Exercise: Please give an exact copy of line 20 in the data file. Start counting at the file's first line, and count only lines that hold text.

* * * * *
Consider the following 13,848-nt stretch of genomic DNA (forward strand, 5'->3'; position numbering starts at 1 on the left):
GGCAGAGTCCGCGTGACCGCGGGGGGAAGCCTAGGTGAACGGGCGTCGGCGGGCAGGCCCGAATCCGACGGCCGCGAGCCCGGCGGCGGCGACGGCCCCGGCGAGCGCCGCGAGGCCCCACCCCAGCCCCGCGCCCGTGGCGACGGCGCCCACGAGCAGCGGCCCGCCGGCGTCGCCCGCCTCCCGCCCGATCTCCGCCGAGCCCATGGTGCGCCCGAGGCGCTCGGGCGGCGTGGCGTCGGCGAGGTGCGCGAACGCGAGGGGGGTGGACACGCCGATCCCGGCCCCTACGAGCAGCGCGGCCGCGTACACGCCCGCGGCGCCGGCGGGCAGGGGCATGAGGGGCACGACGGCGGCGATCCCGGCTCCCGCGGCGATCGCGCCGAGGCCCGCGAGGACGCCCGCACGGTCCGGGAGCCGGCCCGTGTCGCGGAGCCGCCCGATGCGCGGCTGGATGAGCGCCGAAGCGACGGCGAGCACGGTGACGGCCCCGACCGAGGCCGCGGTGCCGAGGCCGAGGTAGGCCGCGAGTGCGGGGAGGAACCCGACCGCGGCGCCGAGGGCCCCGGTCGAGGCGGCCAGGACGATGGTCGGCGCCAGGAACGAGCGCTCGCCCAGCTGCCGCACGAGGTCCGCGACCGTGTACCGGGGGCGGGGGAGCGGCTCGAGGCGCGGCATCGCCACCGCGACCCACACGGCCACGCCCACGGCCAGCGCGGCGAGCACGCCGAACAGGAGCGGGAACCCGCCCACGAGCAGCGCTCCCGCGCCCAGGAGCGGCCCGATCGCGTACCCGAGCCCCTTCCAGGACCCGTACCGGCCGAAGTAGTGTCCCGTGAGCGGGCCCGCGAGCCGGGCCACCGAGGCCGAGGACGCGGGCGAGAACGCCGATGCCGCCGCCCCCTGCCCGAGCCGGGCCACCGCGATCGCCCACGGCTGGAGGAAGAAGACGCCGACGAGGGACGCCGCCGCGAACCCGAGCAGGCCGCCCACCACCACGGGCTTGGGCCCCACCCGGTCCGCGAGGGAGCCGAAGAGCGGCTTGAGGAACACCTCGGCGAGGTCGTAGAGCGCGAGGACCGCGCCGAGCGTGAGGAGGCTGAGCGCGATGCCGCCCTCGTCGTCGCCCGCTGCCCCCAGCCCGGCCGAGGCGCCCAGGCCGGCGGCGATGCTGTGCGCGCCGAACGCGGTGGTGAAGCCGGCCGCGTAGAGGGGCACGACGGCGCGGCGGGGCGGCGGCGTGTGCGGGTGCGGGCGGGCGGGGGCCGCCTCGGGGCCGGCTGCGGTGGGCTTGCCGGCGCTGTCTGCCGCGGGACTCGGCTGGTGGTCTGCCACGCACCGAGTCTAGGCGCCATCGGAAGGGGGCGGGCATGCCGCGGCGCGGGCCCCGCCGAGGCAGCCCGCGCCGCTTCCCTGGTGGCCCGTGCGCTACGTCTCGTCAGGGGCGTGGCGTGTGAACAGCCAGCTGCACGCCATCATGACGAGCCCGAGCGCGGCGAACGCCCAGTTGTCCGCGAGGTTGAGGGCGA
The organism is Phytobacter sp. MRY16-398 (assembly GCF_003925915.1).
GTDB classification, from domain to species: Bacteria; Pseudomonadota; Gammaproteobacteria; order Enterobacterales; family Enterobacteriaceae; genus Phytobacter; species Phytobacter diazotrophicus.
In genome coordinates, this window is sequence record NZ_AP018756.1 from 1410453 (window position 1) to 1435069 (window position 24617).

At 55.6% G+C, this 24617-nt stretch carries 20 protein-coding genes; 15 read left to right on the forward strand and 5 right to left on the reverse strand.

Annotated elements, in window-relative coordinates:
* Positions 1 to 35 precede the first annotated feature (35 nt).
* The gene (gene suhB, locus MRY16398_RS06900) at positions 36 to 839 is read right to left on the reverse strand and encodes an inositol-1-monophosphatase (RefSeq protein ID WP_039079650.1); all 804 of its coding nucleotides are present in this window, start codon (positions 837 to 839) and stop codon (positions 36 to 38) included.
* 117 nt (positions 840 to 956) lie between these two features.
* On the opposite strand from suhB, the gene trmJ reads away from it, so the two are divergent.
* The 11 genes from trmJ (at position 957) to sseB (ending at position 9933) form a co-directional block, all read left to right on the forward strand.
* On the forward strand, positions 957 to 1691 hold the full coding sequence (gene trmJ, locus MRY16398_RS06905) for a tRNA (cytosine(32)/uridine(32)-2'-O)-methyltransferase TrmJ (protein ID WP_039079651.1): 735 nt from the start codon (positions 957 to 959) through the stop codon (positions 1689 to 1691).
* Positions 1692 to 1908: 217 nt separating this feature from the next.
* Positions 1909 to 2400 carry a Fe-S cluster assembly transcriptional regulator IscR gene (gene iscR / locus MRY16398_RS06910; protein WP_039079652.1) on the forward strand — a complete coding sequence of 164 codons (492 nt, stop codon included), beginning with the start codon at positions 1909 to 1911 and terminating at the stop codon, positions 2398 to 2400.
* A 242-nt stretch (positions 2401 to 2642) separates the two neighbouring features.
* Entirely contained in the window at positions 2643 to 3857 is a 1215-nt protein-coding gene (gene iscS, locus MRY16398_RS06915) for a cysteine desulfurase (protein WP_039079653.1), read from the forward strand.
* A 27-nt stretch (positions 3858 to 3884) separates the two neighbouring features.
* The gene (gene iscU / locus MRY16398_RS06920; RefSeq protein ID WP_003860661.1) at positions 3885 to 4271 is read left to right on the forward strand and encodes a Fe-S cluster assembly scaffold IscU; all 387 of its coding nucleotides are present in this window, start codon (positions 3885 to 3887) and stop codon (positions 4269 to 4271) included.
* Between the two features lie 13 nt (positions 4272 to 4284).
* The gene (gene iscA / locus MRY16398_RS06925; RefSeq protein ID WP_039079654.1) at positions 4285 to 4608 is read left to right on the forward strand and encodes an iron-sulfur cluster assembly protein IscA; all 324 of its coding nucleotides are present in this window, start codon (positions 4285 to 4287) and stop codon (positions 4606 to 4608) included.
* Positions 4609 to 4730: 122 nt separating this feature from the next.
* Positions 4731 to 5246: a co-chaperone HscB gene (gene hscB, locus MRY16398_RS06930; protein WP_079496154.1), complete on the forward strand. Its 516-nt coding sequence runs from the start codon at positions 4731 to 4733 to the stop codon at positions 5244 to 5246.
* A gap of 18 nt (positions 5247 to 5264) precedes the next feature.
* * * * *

* Between the two features lie 13 nt (positions 4272 to 4284).